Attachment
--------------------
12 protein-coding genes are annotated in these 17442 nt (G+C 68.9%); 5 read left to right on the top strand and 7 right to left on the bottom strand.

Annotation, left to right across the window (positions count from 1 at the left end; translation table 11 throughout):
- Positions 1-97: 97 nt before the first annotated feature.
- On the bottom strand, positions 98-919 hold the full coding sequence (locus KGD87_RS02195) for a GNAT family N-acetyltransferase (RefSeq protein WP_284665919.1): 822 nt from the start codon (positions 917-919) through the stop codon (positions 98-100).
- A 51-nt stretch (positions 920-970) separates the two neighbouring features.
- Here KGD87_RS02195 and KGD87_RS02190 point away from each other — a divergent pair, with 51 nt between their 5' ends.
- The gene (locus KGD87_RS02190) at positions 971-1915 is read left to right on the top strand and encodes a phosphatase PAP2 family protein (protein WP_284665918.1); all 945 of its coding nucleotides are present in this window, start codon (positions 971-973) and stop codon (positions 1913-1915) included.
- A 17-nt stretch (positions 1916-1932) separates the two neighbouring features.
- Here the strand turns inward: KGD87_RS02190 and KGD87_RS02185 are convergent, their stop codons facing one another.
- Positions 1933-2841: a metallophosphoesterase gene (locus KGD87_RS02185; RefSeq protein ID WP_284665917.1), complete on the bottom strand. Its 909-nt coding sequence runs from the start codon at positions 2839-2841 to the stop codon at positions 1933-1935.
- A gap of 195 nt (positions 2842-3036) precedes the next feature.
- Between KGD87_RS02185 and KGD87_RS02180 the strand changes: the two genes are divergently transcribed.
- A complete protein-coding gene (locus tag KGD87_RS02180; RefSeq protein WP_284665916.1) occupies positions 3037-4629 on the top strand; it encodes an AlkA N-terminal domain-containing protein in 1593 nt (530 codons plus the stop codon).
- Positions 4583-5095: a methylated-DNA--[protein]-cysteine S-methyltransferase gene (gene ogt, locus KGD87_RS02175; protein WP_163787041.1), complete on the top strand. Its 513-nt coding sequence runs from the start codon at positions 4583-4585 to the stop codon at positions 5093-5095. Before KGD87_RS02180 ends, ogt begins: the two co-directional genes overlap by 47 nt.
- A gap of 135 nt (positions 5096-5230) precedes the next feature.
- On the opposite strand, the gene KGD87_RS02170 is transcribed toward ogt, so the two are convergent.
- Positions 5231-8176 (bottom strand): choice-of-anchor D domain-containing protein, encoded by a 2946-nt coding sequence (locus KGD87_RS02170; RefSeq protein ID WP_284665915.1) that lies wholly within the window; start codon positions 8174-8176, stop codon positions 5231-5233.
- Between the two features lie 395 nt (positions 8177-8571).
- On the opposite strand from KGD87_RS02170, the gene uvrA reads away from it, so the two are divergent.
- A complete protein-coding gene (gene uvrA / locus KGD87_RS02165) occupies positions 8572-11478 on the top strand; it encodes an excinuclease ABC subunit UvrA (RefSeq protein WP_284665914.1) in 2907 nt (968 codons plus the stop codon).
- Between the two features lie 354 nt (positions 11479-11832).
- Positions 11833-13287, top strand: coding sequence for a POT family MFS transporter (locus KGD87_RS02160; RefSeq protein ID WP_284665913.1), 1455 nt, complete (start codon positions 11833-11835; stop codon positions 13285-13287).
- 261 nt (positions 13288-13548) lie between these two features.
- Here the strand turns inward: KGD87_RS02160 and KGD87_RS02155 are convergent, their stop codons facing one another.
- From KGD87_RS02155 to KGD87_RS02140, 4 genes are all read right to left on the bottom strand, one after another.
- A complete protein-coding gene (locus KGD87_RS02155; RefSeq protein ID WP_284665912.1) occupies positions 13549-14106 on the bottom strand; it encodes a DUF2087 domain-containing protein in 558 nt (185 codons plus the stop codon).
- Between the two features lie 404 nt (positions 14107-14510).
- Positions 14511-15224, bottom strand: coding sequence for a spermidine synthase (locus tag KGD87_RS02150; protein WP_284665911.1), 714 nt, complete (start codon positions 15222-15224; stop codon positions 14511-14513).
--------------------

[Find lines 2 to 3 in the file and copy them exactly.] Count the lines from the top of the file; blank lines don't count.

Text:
Annotation, left to right across the window (positions count from 1 at the left end; translation table 11 throughout):
- Positions 1-97: 97 nt before the first annotated feature.